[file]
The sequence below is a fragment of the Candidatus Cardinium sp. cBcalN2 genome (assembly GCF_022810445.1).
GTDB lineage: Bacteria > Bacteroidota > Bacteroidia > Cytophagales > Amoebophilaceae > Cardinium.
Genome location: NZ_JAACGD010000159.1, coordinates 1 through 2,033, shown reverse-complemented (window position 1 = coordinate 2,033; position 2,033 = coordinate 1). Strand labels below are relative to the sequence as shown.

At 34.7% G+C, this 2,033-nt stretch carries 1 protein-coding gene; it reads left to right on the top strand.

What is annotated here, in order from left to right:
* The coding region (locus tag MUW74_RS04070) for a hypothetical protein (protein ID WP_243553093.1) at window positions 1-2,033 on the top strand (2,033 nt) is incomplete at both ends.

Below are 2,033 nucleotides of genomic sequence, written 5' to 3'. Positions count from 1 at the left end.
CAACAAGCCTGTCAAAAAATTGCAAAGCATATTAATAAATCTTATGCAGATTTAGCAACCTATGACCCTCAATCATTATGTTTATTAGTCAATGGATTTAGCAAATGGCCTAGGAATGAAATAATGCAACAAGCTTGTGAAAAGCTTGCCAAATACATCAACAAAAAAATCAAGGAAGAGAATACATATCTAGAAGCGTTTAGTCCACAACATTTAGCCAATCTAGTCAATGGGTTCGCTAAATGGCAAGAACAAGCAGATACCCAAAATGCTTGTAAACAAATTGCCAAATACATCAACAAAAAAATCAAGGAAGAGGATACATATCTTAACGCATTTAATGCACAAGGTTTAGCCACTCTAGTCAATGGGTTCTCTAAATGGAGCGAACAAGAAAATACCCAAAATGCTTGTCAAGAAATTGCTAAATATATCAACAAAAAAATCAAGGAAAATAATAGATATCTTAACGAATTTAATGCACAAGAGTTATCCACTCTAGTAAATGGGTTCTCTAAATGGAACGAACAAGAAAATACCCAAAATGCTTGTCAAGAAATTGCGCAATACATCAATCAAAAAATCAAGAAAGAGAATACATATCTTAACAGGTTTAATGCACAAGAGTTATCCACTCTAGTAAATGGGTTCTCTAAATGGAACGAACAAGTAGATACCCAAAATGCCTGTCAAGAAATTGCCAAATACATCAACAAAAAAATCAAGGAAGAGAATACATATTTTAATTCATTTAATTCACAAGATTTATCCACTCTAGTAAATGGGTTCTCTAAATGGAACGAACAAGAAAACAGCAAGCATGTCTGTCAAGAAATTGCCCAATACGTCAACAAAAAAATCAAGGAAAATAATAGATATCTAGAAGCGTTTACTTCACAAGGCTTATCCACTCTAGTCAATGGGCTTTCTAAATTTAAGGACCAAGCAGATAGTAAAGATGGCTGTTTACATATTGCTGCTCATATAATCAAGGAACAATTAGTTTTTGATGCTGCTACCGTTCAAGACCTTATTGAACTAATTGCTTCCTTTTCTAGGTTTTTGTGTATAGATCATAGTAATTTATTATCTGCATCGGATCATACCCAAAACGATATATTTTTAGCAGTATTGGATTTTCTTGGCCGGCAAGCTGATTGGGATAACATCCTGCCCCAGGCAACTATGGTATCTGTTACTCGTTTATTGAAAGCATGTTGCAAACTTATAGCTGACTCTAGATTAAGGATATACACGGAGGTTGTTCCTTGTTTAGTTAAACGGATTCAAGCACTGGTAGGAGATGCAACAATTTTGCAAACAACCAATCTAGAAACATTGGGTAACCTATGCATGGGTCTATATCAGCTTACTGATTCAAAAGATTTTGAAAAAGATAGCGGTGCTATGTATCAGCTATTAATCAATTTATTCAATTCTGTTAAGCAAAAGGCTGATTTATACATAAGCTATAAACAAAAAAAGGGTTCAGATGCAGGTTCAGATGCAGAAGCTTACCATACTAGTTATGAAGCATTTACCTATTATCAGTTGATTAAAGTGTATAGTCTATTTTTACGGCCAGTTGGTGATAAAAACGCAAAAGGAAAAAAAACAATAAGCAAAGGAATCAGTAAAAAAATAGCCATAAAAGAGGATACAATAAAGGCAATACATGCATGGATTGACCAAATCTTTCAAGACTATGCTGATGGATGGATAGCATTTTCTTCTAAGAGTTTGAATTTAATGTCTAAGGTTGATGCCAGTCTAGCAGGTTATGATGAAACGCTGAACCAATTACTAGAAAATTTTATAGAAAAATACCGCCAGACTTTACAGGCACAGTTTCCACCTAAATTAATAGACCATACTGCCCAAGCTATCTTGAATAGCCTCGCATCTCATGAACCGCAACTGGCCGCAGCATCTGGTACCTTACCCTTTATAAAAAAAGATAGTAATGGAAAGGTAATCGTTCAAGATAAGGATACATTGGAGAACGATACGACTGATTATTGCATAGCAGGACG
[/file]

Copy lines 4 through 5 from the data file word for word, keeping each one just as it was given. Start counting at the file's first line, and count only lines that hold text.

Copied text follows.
At 34.7% G+C, this 2,033-nt stretch carries 1 protein-coding gene; it reads left to right on the top strand.

What is annotated here, in order from left to right: